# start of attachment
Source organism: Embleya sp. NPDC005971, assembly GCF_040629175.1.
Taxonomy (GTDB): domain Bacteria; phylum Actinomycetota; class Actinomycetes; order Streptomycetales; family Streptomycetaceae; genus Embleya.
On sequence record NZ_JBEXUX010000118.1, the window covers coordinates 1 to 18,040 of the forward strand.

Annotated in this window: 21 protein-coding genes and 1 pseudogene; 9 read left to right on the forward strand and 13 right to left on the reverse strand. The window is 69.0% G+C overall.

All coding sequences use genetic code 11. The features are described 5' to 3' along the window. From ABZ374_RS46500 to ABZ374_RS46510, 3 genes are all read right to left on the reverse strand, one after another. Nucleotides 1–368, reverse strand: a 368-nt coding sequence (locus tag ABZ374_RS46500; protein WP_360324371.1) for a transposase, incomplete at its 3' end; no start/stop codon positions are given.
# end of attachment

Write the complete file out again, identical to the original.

Source organism: Embleya sp. NPDC005971, assembly GCF_040629175.1.
Taxonomy (GTDB): domain Bacteria; phylum Actinomycetota; class Actinomycetes; order Streptomycetales; family Streptomycetaceae; genus Embleya.
On sequence record NZ_JBEXUX010000118.1, the window covers coordinates 1 to 18,040 of the forward strand.

Annotated in this window: 21 protein-coding genes and 1 pseudogene; 9 read left to right on the forward strand and 13 right to left on the reverse strand. The window is 69.0% G+C overall.

All coding sequences use genetic code 11. The features are described 5' to 3' along the window. From ABZ374_RS46500 to ABZ374_RS46510, 3 genes are all read right to left on the reverse strand, one after another. Nucleotides 1–368, reverse strand: a 368-nt coding sequence (locus tag ABZ374_RS46500; protein WP_360324371.1) for a transposase, incomplete at its 3' end; no start/stop codon positions are given.